What happens when pitchers yield more or fewer grounders?
In this series, we’re investigating the outcomes when baseball players made what appear to have been New Year’s resolutions to do something differently. But unlike the rest of us, who try to be nicer to our siblings or drink less on weekends, we’re looking here at specific baseball outcomes.
In the first article I considered batters who hit markedly more (or less) to the opposite field in 2016 than in 2015. (Spoiler: It didn’t seem to help much.) In the second one I looked at batters who hit more or fewer balls on the ground. (Second spoiler: While in general batters who hit more in the air and less on the ground improved themselves, the evidence for the players who changed the most—who stuck to their resolutions—shows very limited offensive improvement.)
A weak position gets weaker, and a bleak outlook gets bleaker.
We, at Baseball Prospectus, have been talking about catchers for a while now (three days and change to be exact, depending on when you are reading this) and the party continues to rage on. Yet before we rage, we shall calibrate—since rankings aren’t useful without knowing what you’re reading. The list you are about to read here presupposes a 16-team standard (read: 5x5 roto) dynasty format, in which there are no contracts/salaries, players can be kept forever, and owners have minor-league farm systems in which to hoard prospects. So feel free to adjust this as necessary for your individual league, whether it’s moving non-elite prospects without 2016 ETAs down if you don’t have separate farm teams or moving lower-risk, lower-reward players up in deeper mixed or -only formats. And if this list doesn't go deep enough for you (god bless your soul), Wilson Karaman has you covered with his Ocean's Floor column as well. We leave no stone unturned here.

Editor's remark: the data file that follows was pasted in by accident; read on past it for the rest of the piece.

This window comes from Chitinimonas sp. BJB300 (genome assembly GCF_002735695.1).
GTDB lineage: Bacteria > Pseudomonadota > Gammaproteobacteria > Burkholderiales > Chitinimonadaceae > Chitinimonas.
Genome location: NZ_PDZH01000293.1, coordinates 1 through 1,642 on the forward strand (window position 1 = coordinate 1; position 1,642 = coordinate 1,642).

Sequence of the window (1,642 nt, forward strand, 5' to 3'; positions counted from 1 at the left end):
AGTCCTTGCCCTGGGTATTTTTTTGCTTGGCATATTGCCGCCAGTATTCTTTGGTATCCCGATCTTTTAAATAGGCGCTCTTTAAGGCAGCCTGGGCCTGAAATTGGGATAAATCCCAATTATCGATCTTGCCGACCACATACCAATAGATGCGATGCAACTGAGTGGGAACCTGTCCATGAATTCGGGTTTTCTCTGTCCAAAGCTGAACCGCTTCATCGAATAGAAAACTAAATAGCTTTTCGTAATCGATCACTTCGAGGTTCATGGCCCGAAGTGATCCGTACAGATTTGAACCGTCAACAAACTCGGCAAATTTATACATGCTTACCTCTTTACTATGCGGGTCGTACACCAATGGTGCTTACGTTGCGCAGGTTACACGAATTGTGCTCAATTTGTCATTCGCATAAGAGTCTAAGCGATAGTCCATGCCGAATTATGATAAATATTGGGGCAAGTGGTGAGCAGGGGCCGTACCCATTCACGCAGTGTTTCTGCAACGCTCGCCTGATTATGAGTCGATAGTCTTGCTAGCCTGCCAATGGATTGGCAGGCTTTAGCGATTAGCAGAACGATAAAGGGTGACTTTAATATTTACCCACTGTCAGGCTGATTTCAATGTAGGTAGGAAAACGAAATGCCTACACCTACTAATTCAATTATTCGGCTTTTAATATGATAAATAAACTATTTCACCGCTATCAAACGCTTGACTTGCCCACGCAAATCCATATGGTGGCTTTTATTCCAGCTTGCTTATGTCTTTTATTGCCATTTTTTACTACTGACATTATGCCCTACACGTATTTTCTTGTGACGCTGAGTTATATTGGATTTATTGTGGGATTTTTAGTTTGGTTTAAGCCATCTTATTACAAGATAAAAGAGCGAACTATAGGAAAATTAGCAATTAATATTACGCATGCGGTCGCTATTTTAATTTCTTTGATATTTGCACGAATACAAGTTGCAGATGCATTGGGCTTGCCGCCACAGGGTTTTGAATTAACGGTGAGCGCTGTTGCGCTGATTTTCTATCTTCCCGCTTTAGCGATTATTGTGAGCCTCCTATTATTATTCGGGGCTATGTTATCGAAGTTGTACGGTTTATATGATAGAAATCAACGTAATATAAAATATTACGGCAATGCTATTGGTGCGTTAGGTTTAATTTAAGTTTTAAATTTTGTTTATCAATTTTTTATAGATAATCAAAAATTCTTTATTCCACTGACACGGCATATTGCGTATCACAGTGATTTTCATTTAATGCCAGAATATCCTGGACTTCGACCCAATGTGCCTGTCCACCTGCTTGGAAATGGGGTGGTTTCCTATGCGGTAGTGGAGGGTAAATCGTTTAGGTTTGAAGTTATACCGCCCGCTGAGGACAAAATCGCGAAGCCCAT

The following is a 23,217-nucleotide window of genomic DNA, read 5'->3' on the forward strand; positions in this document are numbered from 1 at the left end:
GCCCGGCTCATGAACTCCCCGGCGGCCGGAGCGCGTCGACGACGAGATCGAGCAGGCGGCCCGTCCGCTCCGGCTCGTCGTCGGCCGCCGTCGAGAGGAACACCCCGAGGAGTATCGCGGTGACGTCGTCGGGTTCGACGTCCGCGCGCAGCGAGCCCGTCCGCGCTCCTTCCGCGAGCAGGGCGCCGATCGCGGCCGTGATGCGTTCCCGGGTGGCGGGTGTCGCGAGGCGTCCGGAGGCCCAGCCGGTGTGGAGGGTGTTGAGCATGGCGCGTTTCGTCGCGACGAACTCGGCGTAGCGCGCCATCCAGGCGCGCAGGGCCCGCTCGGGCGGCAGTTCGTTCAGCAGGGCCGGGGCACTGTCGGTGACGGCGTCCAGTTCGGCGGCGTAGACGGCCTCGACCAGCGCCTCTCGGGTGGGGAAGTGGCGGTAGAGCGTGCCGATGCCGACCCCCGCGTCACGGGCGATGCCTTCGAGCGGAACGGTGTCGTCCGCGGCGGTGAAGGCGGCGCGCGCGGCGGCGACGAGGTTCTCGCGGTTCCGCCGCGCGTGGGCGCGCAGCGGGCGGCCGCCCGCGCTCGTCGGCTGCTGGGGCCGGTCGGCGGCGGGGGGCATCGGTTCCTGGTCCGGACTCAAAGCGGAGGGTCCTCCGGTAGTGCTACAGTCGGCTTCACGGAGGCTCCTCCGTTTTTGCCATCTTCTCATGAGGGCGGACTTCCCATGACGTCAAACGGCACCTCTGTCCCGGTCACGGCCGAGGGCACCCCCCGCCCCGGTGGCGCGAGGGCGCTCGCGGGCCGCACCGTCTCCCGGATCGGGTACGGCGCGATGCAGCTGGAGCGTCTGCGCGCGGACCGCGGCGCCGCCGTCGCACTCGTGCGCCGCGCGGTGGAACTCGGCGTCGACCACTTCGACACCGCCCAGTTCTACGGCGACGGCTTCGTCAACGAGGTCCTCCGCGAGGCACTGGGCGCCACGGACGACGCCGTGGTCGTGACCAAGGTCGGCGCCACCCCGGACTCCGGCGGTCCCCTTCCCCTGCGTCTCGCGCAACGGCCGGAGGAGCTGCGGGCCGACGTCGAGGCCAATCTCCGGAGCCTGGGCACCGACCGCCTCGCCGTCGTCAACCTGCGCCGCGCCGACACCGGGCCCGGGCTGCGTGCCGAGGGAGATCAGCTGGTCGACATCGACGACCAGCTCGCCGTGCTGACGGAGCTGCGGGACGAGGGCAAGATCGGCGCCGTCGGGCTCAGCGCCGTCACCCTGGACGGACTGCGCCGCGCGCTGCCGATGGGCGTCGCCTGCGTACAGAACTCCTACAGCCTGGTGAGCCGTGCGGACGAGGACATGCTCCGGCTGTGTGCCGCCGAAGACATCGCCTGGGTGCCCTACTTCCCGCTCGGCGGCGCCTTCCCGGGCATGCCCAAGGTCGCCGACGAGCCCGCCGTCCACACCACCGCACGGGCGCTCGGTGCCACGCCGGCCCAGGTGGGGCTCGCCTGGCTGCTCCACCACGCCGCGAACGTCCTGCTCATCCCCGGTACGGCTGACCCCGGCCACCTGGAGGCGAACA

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Ben talks to former major league pitcher (and newly hired Diamondbacks Pitching Strategist) Dan Haren about his new job, how players handle the media, his struggles and success against Hall of Fame-caliber hitters, his own hitting skills, PEDs, trades and free agency, baseball's salary structure, and more.
Does the grind of the regular season cause fielders to get worse on ground balls?
Those lazy, hazy, crazy days of summer seem so far away. It’s been more than two months since the end of the baseball season and the most interesting thing to talk about in January is Hall of Fame voting. Pitchers and catchers don’t report for another month. We have reached the hungry season where even rumors of what some utility infielder might do next year counts as news. Baseball fandom is a cycle of saturation and deprivation.
Jay Bruce is still on the block, Brian Dozier may be staying up, and the Braves want more starting pitching.
Mets’ outfield remains a little too full
The Mets still have more corner outfielders than they need, and it’s reportedly holding them back from making other moves. According to Joel Sherman of the New York Post, the club is under a mandate not to go after more relief pitching until they can unload some payroll—presumably in the form of trading away the contract of Jay Bruce or, if not him, Curtis Granderson.